Arterial blood gas

From Academic Kids

Arterial blood gas measurement is a blood test is performed to determine the concentration of oxygen, carbon dioxide and bicarbonate, as well as the pH, in the blood. Its main use is in pulmonology, as many lung diseases feature poor gas exchange, but it is also used in nephrology (kidney diseases) and electrolyte disturbances. As its name implies, the sample is taken from an artery, which is more uncomfortable and difficult than venipuncture.

Obtaining and processing the sample

Arterial blood is taken from any easily accessible artery (typically either radial, brachial or femoral) or out of an arterial line. The syringe is prepacked and contains a small amount of heparin, to prevent coagulation or needs to be heparinised, by drawing up a small amount of heparin and squirting it out again.

The sealed syringe is taken to a blood gas machine. The machine aspirates this blood from the syringe and measures the pH and the partial pressures of oxygen and carbon dioxide and the bicarbonate concentration, as well as the oxygen saturation of hemoglobin. Some machines can also measure glucose, lactate, hemoglobin and limited electrolytes (sodium and potassium).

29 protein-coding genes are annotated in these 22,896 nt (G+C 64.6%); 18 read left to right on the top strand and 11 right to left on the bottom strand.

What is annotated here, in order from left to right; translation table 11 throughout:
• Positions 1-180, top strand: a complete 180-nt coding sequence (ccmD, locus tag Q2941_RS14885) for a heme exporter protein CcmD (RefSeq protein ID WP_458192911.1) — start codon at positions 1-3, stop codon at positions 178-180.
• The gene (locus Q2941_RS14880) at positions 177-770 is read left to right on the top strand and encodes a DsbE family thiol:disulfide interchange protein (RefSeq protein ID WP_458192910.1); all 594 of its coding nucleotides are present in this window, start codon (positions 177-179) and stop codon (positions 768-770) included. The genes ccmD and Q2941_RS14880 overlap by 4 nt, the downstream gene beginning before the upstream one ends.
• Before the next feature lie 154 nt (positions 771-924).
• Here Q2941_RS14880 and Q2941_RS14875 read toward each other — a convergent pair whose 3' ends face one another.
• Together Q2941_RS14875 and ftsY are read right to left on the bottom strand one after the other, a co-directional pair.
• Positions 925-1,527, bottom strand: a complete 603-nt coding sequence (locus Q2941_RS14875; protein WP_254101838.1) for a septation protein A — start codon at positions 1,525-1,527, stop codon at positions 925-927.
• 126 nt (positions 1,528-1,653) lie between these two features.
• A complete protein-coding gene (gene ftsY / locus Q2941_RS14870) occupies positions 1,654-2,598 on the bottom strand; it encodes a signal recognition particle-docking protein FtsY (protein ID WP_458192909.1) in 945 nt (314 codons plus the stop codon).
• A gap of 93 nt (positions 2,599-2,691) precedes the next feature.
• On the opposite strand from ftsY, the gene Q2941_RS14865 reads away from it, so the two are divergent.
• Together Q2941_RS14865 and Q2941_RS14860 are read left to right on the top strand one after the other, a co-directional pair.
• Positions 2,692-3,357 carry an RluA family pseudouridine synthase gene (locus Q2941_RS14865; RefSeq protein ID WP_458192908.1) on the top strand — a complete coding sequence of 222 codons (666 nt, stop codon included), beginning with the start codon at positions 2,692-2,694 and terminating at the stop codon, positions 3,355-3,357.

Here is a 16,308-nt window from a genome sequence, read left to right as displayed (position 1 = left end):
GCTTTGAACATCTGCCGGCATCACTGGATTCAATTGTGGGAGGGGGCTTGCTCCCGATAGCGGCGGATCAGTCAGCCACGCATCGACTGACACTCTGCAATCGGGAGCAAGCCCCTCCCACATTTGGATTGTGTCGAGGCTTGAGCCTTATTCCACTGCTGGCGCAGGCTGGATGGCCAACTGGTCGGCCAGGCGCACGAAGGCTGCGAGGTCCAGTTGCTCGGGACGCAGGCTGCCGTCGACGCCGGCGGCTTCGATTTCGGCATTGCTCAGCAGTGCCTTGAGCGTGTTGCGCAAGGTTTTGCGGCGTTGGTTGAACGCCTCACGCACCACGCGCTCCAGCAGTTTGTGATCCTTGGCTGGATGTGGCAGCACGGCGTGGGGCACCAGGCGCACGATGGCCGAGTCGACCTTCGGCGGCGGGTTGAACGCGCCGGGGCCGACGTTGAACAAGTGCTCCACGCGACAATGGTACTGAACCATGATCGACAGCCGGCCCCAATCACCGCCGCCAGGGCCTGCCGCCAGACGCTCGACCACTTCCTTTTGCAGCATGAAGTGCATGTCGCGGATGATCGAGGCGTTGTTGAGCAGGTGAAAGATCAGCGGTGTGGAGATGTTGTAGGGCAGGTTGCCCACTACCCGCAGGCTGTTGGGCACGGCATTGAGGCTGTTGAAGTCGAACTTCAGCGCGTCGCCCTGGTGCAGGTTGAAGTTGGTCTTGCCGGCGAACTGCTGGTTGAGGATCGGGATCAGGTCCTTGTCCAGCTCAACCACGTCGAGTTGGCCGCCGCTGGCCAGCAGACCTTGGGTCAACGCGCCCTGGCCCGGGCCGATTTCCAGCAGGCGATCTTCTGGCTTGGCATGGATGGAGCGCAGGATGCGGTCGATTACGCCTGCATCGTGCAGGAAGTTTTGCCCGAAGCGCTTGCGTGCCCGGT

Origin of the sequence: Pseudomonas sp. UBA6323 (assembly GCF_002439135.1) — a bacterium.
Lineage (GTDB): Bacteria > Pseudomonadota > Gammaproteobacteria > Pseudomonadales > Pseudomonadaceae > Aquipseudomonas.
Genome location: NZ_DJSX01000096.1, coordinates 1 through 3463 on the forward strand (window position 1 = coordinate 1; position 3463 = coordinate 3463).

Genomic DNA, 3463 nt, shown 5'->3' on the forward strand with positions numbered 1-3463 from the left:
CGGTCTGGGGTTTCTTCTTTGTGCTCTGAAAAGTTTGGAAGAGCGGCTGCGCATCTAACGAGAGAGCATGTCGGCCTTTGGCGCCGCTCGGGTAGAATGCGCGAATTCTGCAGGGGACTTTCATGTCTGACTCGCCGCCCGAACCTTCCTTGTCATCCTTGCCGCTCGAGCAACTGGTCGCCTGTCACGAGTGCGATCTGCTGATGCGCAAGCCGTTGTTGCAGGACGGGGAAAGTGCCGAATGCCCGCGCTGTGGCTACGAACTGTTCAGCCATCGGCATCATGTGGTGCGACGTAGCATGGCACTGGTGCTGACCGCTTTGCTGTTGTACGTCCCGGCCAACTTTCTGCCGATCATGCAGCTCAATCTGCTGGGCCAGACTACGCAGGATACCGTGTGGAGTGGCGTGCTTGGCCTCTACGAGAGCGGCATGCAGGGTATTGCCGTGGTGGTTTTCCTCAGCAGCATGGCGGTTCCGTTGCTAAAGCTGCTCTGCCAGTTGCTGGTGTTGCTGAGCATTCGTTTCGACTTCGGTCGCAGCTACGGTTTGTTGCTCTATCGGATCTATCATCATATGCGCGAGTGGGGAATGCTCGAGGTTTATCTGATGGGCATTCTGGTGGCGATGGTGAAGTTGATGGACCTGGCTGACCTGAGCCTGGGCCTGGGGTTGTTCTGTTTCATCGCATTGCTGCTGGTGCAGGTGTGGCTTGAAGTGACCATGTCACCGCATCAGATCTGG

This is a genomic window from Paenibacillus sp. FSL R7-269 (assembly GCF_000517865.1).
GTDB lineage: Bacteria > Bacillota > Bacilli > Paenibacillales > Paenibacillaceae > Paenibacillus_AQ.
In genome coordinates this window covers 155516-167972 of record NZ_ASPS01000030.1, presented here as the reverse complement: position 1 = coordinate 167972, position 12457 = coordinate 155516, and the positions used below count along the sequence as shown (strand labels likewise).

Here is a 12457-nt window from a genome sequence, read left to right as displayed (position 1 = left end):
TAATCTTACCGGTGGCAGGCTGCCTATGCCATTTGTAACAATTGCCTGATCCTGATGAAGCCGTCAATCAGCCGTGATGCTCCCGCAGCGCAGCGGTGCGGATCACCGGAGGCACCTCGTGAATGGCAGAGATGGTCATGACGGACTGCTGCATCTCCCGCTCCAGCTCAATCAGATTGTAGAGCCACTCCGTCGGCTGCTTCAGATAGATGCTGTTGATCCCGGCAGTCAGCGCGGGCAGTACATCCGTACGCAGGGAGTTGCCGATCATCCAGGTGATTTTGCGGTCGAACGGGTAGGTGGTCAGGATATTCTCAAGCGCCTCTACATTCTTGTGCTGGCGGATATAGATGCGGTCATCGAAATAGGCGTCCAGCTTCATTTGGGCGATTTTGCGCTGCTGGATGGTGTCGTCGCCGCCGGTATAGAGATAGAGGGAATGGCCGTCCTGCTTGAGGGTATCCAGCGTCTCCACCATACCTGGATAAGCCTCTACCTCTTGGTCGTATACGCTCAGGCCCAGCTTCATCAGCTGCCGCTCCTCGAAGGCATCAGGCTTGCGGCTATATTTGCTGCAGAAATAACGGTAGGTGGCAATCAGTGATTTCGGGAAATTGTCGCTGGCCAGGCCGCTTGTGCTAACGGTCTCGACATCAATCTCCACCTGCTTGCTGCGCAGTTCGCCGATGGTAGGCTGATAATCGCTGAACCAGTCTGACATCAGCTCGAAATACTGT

The results are usually available within five minutes, and are now ready for interpretation.

Interpretation

The pH will indicate if a patient is acidotic (pH <7.35) or alkalotic (pH > 7.45), while the oxygen and carbon dioxide partial pressure readings will indicate whether the cause is respiratory problems (increased/decreased CO2), or metabolic (such as ketoacidosis), and whether or not there's been any compensation by the body.

Other results can determine oxygen saturation, blood sugar status, and other metabolites in the blood. Various analyzers also test hemoglobin, electrolyte, lactate and others metabolites (urea, creat, gluc) levels.

Reference ranges

These are typical reference ranges, although various analysers and laboratories may employ different ranges.

Analyte Range
pH 7.35 - 7.45
pO2 10.0-13.0 kPa or 75-100 mmHg
pCO2 4.7-6.0 kPa or 35-45 mmHg
HCO3- 22 - 30 mmol/l
Base excess -2 to +2 mmol/l

Lactate levels are often included on blood gas machines in neonatal wards; infants often have elevated lactic acid.fr:Gaz sanguins

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